|2.||Protect yourself by using goggles, gloves, and breathing protection while working in the area. For large consolidated areas of mold growth, you should use an OSHA (Occupational Safety & Health Administration) approved particle mask.|
|3.||Seal off area from the rest of your home. Cover heat registers or ventilation ducts/grills. Open a window before you start to clean up.|
|4.||Remove all your furnishings to a neutral area to be cleaned later. Follow cleaning directions below.|
|5.||Bag all moldy materials you will be discarding.|
|6.||Scrub all affected hard surfaces:
|7.||Give the entire area a good cleaning. Vacuum floors, and wash bedding and clothes if exposed.|
|1.||Protect yourself by using goggles, gloves, and breathing protection while working in the area. For small isolated areas of mold growth, a cotton dust mask should do.|
|2.||Seal off area from the rest of your home. Cover heat registers or ventilation ducts/grills. Cover all your furniture. Open a window before you start clean up.|
|3.||Bag all moldy materials, you will be discarding.|
|4.||Scrub all affected hard surfaces:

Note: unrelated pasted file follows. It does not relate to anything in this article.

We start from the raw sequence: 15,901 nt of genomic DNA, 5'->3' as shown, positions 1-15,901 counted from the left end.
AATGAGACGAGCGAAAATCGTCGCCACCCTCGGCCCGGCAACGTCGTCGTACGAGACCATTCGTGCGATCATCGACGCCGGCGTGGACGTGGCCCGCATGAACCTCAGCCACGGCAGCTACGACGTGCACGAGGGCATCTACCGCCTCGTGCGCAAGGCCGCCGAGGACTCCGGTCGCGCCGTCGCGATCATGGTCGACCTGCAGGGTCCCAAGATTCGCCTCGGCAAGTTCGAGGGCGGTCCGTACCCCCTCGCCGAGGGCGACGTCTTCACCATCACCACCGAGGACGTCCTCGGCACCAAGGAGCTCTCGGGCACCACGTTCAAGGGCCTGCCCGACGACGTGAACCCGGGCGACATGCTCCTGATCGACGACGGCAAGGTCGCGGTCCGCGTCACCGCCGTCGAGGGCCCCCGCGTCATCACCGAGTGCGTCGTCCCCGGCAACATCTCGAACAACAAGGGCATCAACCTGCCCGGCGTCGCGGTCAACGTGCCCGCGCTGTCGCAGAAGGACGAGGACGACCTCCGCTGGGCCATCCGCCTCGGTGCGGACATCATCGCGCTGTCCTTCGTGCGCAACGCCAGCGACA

|5.||Give the entire area a good cleaning, vacuum floors, and wash bedding and clothes if exposed.|
Clean all furnishings exposed to mold.
Permeable and washable
Such as clothing, bedding, and other washable articles. Simply run through the laundry.
Non-permeable and washable
Such as wood, metal, plastic, glass, and ceramics. Mix a solution of lukewarm water and laundry detergent, and wipe down your articles.
Permeable but not washable
Such as beds and furniture. If these furnishings are moldy, you should consider discarding and replacing them. If you decide it is a keeper, take the furnishing outside. Give it a good vacuuming, and let it air out. When finished, if you do not notice an odor it should be okay. However, watch for any mold growth or health problems.
Are landlords required to inform tenants about mold?
Yes! In 2005, the Washington State legislature approved Engrossed Senate Bill (ESB) 5049 (See especially Section 2.12) that requires landlords to notify their tenants about mold. For more information on these requirements, see the DOH Web page on this requirement for landlords and the timing of notification.
Who can I contact for more information?
Should you need additional information on mold, please contact Tim Hardin of the Washington State Department of Health at (360) 236-3363 or email@example.com.